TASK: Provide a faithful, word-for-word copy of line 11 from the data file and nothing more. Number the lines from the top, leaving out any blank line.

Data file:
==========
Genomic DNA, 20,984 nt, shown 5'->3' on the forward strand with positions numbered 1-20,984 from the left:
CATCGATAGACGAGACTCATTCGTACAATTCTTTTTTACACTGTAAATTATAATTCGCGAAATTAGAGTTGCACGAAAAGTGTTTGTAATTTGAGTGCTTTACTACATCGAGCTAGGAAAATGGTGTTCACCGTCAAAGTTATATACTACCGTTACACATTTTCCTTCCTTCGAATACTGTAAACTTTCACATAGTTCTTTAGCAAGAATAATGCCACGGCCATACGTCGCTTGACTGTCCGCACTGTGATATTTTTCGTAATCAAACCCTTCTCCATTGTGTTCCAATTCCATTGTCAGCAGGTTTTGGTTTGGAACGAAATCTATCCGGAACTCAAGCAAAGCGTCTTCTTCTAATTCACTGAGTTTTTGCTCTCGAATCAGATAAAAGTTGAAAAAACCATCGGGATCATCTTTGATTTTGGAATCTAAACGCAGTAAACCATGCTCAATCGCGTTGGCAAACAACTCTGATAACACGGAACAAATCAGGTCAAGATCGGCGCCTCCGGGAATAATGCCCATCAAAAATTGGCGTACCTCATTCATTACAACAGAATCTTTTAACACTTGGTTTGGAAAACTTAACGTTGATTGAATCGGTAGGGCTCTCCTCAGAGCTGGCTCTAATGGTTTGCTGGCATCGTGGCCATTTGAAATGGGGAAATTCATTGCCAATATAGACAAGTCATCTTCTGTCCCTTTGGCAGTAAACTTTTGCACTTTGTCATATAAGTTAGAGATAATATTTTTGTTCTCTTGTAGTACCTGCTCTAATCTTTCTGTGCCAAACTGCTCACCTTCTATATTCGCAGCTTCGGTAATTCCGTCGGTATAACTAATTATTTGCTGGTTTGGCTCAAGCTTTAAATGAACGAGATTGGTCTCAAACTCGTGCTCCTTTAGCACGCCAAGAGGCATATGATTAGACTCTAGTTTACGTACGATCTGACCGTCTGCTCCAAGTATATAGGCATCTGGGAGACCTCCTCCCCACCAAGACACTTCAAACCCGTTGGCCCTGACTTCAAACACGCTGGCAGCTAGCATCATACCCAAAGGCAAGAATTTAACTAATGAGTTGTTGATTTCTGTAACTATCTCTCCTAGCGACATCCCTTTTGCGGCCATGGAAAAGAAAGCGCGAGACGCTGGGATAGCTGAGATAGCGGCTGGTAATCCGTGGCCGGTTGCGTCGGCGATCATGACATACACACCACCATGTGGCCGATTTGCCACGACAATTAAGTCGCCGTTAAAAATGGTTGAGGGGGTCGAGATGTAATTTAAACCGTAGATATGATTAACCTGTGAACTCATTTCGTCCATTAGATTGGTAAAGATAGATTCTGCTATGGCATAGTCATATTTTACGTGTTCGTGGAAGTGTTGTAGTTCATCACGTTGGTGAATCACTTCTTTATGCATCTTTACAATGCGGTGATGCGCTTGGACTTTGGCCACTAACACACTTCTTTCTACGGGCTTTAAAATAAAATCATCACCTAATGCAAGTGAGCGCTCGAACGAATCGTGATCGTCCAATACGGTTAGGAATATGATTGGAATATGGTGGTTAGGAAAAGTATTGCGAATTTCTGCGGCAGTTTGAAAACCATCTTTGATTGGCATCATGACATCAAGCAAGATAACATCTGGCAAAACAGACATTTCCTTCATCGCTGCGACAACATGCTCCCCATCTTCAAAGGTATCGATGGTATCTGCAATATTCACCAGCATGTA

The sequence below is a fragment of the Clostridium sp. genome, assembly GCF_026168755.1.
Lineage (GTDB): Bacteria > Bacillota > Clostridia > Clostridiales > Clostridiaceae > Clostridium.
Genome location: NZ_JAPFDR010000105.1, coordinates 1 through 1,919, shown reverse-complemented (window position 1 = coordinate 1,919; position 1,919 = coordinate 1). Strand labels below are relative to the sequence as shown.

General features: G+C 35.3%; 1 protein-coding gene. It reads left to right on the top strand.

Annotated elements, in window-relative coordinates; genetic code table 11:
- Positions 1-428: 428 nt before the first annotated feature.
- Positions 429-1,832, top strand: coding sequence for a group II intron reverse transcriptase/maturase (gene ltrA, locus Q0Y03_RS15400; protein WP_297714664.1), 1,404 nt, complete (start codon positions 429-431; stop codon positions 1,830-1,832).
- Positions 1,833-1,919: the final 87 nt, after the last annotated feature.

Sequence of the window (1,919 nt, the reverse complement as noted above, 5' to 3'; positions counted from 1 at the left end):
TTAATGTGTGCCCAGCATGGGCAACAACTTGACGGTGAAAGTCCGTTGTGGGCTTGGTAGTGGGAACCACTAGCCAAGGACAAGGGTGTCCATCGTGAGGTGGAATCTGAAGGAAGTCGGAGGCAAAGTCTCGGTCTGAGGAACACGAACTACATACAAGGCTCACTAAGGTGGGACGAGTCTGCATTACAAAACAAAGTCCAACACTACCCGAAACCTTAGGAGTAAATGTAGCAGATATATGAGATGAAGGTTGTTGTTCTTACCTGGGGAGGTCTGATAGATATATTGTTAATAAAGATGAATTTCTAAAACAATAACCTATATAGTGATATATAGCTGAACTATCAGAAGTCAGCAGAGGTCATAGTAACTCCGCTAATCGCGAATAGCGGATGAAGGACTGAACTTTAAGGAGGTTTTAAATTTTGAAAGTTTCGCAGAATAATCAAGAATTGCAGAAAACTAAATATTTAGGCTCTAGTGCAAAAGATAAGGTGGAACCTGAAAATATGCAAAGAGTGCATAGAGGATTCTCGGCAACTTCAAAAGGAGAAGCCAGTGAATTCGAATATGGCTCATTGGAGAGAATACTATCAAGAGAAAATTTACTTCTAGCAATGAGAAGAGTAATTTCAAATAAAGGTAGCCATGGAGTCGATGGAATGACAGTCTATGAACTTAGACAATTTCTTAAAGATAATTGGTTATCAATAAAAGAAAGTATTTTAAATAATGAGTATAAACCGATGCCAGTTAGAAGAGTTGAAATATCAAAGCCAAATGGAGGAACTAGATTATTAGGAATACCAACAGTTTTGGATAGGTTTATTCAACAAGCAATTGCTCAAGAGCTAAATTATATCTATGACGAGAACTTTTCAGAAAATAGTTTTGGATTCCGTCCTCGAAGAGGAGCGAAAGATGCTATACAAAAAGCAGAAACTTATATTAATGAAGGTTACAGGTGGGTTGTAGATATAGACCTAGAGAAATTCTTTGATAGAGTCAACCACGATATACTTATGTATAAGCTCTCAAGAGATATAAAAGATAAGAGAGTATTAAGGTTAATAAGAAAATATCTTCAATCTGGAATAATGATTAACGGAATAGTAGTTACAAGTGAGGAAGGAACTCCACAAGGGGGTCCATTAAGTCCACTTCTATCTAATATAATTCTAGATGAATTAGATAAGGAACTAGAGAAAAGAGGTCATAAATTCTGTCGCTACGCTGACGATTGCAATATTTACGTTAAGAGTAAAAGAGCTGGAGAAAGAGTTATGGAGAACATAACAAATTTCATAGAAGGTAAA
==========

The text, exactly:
Sequence of the window (1,919 nt, the reverse complement as noted above, 5' to 3'; positions counted from 1 at the left end):